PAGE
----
Behind the scenes: surviving the “McKellen Marathon”
by Andrew Wilson
Park Theatre had two objectives for Ian McKellen’s one-man show, Shakespeare, Tolkien, Others & You which ran for the first week of July.
One was to raise £250,000.
The other, according to Dorcas Morgan, the theatre’s Development Director, was to make sure McKellen survived the week – “Not just alive but in good spirits!”
Of the two, the second was arguably the more daunting: McKellen not only took on a full week of performances but a gruelling programme of post-show signings, galas, dinner dates and dressing room visits.
The week was a marathon for the theatre staff, with staff donating their time, working extra hours and doing jobs they don’t normally do in their daily work. But, she adds, “However tired we were, we were always aware that we were not 78 years old and doing 11 performances in one week.”
Everyone’s a fundraiser
During the week, Dorcas co-opted all staff as members of the development team, focused on getting the maximum benefit from this unique fundraising opportunity. That’s how Finance Officer Judy Lawson and Deputy Sales & Marketing Manager Rachel McCall found themselves supporting the Front of House staff collecting tickets and selling programmes and bottles of wine. “Keeping the usher’s red aprons topped up with change became a job in itself,” Dorcas recalls. “By the end of the week Rachel was on first name terms with the cashier at the Finsbury Park HSBC.”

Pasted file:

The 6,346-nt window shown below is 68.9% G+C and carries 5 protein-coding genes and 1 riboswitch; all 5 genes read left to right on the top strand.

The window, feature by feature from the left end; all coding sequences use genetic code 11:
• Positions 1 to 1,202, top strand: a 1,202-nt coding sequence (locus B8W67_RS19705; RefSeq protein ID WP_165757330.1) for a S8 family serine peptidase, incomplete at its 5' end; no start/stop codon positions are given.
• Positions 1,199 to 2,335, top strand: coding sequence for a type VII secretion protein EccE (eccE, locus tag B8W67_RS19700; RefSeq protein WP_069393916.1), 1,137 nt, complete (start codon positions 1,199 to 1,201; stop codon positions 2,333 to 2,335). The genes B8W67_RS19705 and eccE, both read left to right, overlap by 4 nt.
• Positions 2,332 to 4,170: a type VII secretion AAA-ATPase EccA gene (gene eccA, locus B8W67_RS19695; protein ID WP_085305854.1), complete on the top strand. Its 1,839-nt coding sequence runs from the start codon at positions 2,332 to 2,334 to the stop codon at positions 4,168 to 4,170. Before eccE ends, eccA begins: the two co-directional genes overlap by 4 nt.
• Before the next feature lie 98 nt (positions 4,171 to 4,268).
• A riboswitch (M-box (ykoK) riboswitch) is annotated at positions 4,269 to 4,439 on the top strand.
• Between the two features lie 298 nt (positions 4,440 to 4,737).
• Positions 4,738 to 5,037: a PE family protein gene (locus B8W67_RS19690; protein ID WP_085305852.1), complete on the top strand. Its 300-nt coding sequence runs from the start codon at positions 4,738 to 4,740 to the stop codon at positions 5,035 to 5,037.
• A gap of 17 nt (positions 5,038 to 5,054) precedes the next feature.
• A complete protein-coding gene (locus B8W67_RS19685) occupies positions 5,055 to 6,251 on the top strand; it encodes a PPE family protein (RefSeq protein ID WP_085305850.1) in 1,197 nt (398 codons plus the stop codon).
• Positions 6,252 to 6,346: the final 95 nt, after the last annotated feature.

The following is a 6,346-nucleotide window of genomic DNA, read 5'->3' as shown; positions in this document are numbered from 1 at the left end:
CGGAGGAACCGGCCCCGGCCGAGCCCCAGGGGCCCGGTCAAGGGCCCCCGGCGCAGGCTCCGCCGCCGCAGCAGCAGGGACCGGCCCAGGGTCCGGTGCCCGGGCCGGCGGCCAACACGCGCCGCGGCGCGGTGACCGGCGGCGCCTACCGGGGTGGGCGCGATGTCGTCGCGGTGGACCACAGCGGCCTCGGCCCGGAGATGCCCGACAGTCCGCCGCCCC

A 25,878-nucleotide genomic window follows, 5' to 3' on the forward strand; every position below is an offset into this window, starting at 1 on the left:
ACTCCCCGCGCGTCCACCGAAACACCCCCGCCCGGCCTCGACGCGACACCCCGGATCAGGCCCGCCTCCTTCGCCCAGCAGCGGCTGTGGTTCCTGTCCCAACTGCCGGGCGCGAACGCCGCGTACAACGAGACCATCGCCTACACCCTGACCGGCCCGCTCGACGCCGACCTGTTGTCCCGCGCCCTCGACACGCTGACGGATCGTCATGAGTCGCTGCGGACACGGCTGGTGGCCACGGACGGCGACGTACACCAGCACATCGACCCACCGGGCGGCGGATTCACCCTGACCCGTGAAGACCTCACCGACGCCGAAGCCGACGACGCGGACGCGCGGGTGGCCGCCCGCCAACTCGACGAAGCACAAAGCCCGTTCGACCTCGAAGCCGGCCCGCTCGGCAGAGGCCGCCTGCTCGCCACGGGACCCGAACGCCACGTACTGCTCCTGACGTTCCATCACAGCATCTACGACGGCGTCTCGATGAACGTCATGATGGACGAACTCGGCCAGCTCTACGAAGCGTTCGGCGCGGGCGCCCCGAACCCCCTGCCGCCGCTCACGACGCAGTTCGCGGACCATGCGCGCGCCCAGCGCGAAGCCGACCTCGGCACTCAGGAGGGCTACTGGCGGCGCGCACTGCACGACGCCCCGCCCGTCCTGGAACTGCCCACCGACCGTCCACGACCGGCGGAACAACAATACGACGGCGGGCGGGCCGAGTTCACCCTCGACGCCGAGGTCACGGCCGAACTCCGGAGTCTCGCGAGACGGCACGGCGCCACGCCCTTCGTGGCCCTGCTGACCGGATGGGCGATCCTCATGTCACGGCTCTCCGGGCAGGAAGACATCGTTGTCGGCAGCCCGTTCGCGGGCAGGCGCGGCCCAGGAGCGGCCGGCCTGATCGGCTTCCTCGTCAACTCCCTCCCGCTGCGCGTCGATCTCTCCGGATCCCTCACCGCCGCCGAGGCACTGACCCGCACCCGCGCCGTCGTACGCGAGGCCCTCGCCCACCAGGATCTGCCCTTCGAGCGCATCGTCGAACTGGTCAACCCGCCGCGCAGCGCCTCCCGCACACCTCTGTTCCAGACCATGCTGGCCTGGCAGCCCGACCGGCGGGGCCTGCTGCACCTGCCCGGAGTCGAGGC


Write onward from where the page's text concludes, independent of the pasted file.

But I thought I belonged to the Finance Department!
Rachael and Melli keep the fans moving
Dorcas, Jez and Ian in a quieter moment
The Front of House and Technical Departments also went above and beyond the call of duty, as did some of the theatre’s valued volunteers and Friends. She mentions Gail Jermyn, who volunteered for the week, keeping glasses topped up during dressing room drinks and preparing canapés for over 200 guests at one of the gala performances.”